Fact Sheet
Washington, DC
July 22, 2010


On July 22, Secretary of State Hillary Rodham Clinton and the Foreign Ministers of Cambodia, Laos, Thailand and Vietnam met in Hanoi, Vietnam within the framework of the Lower Mekong Initiative (LMI), to highlight the growing cooperation between the United States and the Lower Mekong countries in key areas of common concern.

Environment: The United States will spend more than $22 million in 2010 on environmental programs in the Mekong Region. Programs supported through the Lower Mekong Initiative include the following:

  • The United States will launch a three-year program to assist the four Lower Mekong countries in developing cooperative strategies to address the impact of climate change on water resources, food security and livelihood. The United States has identified $3 million for the first year and intends to continue similar levels of funding in the second and third year of the program.

  • The establishment of a “sister-river” partnership agreement between the Mekong River Commission and the Mississippi River Commission signed on May 12, 2010, which aims to improve the management of trans-boundary water resources.

  • The continued development of “Forecast Mekong,” a predictive modeling tool to illustrate the impact of climate change and other challenges to the sustainable development of the Mekong River Basin.

  • Funding a two-year research program among universities in the lower Mekong countries to study persistent organic pollutants in the Mekong River Basin.

Health: U.S. assistance to the Mekong countries in the health field will total over $147 million in 2010, and focus on the following areas:

  • The United States looks forward to working with the four Lower Mekong countries to initiate a program targeting Emerging Pandemic Threats in the region with a U.S. contribution for 2010 of $14 million. The program will improve the identification of and response to new public health threats that originate in animals and strengthen animal and human health systems to combat outbreaks of infectious diseases.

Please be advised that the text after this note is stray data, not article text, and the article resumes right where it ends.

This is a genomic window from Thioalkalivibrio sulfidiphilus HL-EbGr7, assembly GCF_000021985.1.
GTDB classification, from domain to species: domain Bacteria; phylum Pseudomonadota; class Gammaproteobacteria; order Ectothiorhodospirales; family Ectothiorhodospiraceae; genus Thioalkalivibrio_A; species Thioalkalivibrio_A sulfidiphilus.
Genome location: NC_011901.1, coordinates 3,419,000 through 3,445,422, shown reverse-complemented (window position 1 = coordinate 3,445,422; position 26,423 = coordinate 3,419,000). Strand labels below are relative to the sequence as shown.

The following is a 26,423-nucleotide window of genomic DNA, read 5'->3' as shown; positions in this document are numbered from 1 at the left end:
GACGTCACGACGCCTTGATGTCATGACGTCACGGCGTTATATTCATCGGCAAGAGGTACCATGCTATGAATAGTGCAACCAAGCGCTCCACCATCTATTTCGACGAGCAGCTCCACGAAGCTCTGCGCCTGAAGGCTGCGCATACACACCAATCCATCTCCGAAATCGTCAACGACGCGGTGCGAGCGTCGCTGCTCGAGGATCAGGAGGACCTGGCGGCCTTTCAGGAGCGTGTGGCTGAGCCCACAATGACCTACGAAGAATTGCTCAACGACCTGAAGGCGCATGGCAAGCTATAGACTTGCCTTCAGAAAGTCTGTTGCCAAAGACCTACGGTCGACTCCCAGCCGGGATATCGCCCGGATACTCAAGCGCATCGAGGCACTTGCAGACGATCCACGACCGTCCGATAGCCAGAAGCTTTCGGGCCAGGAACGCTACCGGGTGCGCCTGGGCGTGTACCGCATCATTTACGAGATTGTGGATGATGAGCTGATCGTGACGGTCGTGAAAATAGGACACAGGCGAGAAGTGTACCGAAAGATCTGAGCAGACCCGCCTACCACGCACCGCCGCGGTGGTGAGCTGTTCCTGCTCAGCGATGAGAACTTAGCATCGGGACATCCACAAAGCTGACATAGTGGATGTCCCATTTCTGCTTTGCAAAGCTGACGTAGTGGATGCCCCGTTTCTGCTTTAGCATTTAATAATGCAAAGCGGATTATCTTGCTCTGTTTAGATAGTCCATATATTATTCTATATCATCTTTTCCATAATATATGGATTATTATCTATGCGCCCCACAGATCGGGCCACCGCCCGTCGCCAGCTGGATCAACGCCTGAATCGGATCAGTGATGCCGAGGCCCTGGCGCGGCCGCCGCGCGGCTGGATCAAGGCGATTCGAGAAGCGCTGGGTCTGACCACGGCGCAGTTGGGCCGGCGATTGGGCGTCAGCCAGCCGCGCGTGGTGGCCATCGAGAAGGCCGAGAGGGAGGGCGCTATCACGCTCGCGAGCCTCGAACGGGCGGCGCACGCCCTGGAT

• Cross-border partnerships to respond to infectious diseases by training health professionals and veterinarians to detect, track and contain outbreaks, and to establish a regional network to detect drug resistant malaria. These funds will build on the work of the first LMI Conference on Transnational Infectious Disease Cooperation, hosted by U.S. Embassy Hanoi and the Government of Vietnam on June 17-18, 2010;

  • Ongoing U.S. assistance has provided HIV/AIDS treatment and prevention services to over 2 million people across the Mekong region, contributing to a 50% reduction in the HIV/AIDS infection rate in Cambodia; providing life-saving antiretroviral treatments worth $90 million in Vietnam; and in Thailand, supporting the largest clinical trial to date, which demonstrated that a vaccine regimen could be both safe and effective in preventing HIV infection.

Education and Training: U.S. assistance in the area of education for 2010 totals over $18 million. Education projects supported through the Lower Mekong Initiative include:

  • The upcoming Mekong-focused U.S.-ASEAN Forum on “Rural Internet Connectivity, Education and Development,” which will bring together development experts, government officials, the private sector, civil society, and donors to share best practices on expanding internet availability into poor, rural areas;

  • The International Visitors Leadership Program, offering regional professionals in the fields of education, environment, and health the opportunity to visit the United States to consult with colleagues on best practices and to build both regional and international working connections; and

  • Support for English-language training through in-country scholarships that assist professionals working in the Lower Mekong Initiative focus areas to improve their ability to communicate regionally and internationally.



PRN: 2010/992